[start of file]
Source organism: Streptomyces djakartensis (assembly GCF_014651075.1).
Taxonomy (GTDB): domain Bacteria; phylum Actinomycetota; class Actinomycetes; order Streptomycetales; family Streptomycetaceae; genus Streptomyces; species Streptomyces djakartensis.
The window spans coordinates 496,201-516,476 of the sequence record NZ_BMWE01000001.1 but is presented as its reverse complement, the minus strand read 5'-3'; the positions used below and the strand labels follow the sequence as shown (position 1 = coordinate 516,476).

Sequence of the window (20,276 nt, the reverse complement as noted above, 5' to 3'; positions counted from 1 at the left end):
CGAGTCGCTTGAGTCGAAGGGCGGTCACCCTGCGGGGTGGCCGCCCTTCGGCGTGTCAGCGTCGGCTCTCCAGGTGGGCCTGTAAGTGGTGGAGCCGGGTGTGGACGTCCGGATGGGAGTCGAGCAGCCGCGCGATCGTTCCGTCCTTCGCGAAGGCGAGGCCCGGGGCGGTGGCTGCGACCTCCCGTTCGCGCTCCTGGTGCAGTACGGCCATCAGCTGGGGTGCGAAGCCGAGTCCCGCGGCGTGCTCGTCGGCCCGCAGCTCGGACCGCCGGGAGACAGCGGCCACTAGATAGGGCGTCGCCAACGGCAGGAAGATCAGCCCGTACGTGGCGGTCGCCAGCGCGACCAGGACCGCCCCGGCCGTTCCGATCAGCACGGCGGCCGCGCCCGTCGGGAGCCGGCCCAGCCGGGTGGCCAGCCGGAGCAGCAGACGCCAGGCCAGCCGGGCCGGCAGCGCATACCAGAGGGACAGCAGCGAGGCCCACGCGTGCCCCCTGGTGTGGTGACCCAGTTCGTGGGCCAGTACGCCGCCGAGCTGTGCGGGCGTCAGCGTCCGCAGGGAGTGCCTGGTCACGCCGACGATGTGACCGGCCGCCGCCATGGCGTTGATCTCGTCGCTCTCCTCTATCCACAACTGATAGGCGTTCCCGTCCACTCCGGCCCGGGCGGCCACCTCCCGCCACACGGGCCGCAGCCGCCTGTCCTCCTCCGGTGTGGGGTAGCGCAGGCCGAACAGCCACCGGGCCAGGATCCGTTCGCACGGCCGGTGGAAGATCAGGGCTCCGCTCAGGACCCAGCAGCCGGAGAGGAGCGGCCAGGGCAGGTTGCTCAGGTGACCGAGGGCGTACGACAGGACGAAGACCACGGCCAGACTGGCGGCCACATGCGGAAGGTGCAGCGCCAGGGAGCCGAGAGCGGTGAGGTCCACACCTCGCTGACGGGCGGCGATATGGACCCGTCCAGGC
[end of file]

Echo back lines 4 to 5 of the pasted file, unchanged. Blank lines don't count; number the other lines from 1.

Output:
Sequence of the window (20,276 nt, the reverse complement as noted above, 5' to 3'; positions counted from 1 at the left end):
CGAGTCGCTTGAGTCGAAGGGCGGTCACCCTGCGGGGTGGCCGCCCTTCGGCGTGTCAGCGTCGGCTCTCCAGGTGGGCCTGTAAGTGGTGGAGCCGGGTGTGGACGTCCGGATGGGAGTCGAGCAGCCGCGCGATCGTTCCGTCCTTCGCGAAGGCGAGGCCCGGGGCGGTGGCTGCGACCTCCCGTTCGCGCTCCTGGTGCAGTACGGCCATCAGCTGGGGTGCGAAGCCGAGTCCCGCGGCGTGCTCGTCGGCCCGCAGCTCGGACCGCCGGGAGACAGCGGCCACTAGATAGGGCGTCGCCAACGGCAGGAAGATCAGCCCGTACGTGGCGGTCGCCAGCGCGACCAGGACCGCCCCGGCCGTTCCGATCAGCACGGCGGCCGCGCCCGTCGGGAGCCGGCCCAGCCGGGTGGCCAGCCGGAGCAGCAGACGCCAGGCCAGCCGGGCCGGCAGCGCATACCAGAGGGACAGCAGCGAGGCCCACGCGTGCCCCCTGGTGTGGTGACCCAGTTCGTGGGCCAGTACGCCGCCGAGCTGTGCGGGCGTCAGCGTCCGCAGGGAGTGCCTGGTCACGCCGACGATGTGACCGGCCGCCGCCATGGCGTTGATCTCGTCGCTCTCCTCTATCCACAACTGATAGGCGTTCCCGTCCACTCCGGCCCGGGCGGCCACCTCCCGCCACACGGGCCGCAGCCGCCTGTCCTCCTCCGGTGTGGGGTAGCGCAGGCCGAACAGCCACCGGGCCAGGATCCGTTCGCACGGCCGGTGGAAGATCAGGGCTCCGCTCAGGACCCAGCAGCCGGAGAGGAGCGGCCAGGGCAGGTTGCTCAGGTGACCGAGGGCGTACGACAGGACGAAGACCACGGCCAGACTGGCGGCCACATGCGGAAGGTGCAGCGCCAGGGAGCCGAGAGCGGTGAGGTCCACACCTCGCTGACGGGCGGCGATATGGACCCGTCCAGGC